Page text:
Finally, another patron of Sustainable Population Australia’s work who ranks among Australia’s most influential environmental writers is Professor Tim Flannery, who wrote the recent bestselling book The Weather Makers: The History and Future Impact of Climate Change (Text Publishing, 2005). Perhaps his link to the “population crowd” is understandable though, especially considering that Clive Hamilton’s critique of his book, which was published in the Sydney Morning Herald in August 2006, noted that WWF-Australia’s president Robert Purves “has drawn Tim Flannery into the orbit of conservative environmentalism by funding the preparation of Flannery’s book on climate change, The Weather Makers.” Hamilton adds that “Flannery’s book … sends the sort of message the Government wants us to hear”; as Hamilton correctly observes that “Flannery’s ‘firm belief’ that we can be saved only if consumers take the initiative is one he shares with the ideologues of the right-wing think tanks who argue that environmental problems should be left to the unfettered market.”

    Yet the insidious nature of the population issue with regards to environmental politics goes far beyond the likes of mainstream voices like Professor Lowe and Professor Flannery, as even Hamilton himself has leant his support to Sustainable Population Australia’s work: thus at the group’s March 2008 conference, Hamilton gave his “after dinner speech,” while the conferences keynote speech was given by Professor John Guillebaud — a key British-based population control advocate who sits alongside Paul Ehrlich and Jane Goodall on the board of patrons of a “leading think tank in the UK concerned with the impact of population growth on the environment” known as Optimum Population Trust. (1)

    The uncritical emphasis placed on the population issue is obviously highly problematic, but it is a predicament that is almost understandable given that to date so few researchers have questioned the detrimental influence of liberal philanthropy over the evolution of the environmental movement. This situation needs to change, and change it can; concerned citizens and environmentalists must begin to challenge the perverse logic of the population advocates, and offer alternative solutions to the climate crisis that deal with the real structural roots of inequality by challenging the legitimacy of capitalism itself, not people’s right to procreate.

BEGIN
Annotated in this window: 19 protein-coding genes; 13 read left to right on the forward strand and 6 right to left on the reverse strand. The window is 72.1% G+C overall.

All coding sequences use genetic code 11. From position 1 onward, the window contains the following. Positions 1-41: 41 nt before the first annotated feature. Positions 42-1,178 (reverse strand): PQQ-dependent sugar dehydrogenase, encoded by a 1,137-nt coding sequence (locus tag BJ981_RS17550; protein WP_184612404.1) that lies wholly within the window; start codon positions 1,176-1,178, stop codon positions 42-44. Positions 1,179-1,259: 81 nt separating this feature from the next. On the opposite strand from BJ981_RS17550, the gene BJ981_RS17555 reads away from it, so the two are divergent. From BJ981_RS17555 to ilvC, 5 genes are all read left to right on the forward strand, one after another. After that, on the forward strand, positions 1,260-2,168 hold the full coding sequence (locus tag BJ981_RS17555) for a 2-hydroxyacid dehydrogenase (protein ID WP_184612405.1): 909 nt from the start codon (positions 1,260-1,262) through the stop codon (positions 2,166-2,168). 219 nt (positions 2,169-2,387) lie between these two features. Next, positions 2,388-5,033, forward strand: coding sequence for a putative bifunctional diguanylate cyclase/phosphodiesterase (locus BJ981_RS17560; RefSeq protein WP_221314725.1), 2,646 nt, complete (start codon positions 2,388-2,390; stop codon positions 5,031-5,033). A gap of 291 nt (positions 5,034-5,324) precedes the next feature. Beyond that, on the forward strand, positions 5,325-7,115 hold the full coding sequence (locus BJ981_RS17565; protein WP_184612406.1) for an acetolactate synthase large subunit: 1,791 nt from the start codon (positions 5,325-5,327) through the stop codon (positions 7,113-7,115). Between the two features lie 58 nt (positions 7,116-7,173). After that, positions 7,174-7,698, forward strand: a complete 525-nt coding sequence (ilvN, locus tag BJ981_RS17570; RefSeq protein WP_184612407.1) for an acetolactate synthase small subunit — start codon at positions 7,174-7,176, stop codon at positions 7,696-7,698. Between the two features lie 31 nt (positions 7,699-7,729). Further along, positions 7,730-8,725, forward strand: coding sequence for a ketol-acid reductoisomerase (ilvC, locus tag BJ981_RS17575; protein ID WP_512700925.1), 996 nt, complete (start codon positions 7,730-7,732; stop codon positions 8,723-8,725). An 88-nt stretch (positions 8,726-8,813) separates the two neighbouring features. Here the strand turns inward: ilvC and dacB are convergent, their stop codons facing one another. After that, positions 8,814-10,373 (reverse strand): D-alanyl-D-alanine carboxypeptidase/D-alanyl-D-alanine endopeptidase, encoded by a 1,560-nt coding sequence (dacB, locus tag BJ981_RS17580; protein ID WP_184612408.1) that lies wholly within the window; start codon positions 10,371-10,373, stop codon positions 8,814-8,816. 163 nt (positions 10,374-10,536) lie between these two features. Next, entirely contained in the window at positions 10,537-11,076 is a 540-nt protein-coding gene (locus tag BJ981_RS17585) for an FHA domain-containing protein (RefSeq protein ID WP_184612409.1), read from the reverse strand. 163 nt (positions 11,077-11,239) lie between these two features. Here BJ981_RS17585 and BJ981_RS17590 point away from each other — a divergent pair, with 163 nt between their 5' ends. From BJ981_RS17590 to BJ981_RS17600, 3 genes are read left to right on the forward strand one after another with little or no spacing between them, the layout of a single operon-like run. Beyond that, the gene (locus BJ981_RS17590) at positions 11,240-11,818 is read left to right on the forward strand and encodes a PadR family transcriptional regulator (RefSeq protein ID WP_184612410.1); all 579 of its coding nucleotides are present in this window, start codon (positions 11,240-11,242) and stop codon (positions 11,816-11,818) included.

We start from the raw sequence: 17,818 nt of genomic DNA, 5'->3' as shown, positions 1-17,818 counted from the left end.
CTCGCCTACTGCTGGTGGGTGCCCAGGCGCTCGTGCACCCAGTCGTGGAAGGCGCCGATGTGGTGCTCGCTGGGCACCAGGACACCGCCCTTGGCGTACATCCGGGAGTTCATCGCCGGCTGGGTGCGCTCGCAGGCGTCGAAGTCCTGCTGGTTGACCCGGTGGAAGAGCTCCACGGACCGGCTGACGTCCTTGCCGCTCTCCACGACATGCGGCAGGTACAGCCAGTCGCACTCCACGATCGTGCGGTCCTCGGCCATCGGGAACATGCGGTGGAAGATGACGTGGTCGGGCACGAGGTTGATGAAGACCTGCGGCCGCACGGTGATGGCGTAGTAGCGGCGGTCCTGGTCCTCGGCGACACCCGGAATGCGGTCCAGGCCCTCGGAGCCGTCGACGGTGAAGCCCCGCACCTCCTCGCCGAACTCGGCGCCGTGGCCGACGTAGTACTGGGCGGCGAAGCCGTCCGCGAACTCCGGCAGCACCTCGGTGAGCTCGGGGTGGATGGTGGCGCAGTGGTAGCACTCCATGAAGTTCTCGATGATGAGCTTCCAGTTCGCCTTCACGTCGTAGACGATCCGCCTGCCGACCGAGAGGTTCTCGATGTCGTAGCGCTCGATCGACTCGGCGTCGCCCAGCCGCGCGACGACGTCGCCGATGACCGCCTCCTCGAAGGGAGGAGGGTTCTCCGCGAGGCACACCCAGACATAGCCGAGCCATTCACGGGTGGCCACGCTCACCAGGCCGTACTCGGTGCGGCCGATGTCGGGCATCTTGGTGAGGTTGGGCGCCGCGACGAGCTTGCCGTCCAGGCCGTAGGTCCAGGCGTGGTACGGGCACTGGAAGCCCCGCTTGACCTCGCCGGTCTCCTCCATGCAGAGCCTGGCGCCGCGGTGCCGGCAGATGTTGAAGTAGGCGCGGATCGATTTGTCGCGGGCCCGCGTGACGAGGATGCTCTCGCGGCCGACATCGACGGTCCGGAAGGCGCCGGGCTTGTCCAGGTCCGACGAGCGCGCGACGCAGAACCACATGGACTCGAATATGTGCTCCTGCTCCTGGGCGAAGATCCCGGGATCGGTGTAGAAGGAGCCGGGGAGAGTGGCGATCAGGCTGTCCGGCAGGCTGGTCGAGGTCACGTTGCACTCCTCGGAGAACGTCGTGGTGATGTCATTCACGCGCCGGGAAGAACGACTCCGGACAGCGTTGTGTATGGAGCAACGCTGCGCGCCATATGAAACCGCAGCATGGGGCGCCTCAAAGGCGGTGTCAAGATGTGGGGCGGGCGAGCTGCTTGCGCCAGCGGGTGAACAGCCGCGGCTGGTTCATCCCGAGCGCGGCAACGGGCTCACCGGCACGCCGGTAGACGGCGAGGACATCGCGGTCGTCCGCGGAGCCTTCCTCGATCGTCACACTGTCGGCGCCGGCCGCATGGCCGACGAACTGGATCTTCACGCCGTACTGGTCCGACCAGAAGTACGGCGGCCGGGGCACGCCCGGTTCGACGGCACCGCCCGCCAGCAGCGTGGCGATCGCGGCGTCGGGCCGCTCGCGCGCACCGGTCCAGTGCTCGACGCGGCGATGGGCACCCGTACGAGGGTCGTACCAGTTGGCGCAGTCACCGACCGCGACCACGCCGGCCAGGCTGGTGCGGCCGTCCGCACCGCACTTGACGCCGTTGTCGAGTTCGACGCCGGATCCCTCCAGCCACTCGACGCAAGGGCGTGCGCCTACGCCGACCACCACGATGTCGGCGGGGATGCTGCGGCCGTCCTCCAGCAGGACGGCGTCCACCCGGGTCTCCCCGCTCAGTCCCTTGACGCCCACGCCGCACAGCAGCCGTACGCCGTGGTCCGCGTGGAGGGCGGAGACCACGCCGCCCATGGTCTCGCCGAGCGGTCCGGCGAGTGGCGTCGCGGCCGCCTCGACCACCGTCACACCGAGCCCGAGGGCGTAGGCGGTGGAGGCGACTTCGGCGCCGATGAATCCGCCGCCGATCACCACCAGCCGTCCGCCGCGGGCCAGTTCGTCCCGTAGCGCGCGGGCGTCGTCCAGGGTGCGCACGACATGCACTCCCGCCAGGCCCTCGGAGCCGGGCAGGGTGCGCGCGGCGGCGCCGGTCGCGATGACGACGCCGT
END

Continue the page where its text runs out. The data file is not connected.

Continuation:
1. For criticisms of Jane Goodall’s military connections see “Jane Goodall’s Elite Monkey Business,” and for further details about her population control work in Africa see “When Environmentalists Legitimize Plunder.” (back)

  10. Max Shields said on May 4th, 2009 at 4:29am #

    The problem with Michael Barker’s argument is it doesn’t deal with the issue of population.

    Instead he goes after those who would claim it as one of several central issues.

    In other words, he never mentions the arguments behind over-population.

    Many (most) species go through times of overpopulations. Humans are no different. The sheer numbers speak for themselves that there has been an expotential growth in the human population world-wide.

    What does that mean to deforestation, to stripping the earth of minerals and energy sources, to sprawl that has eliminated open space at alarming rates; at water (rivers, streams, and lakes) populution.

    When you take the issue of energy needs and multiply that over population size the problem is unavoidable.

    Talking about “environmentalists” as if population is an “environmentalists” problem not a “real” problem” is much the same as the Bush admin did (and others are doing) by saying that global warming is an “environmentalists story to derail the American way of life”.

    Whether one is being critical or not in either of those case, Michael Barker, brings nothing to “another” side of the argument. “Uncritical” is the faux argument of someone without an argument.

  11. Jeff said on May 4th, 2009 at 5:56am #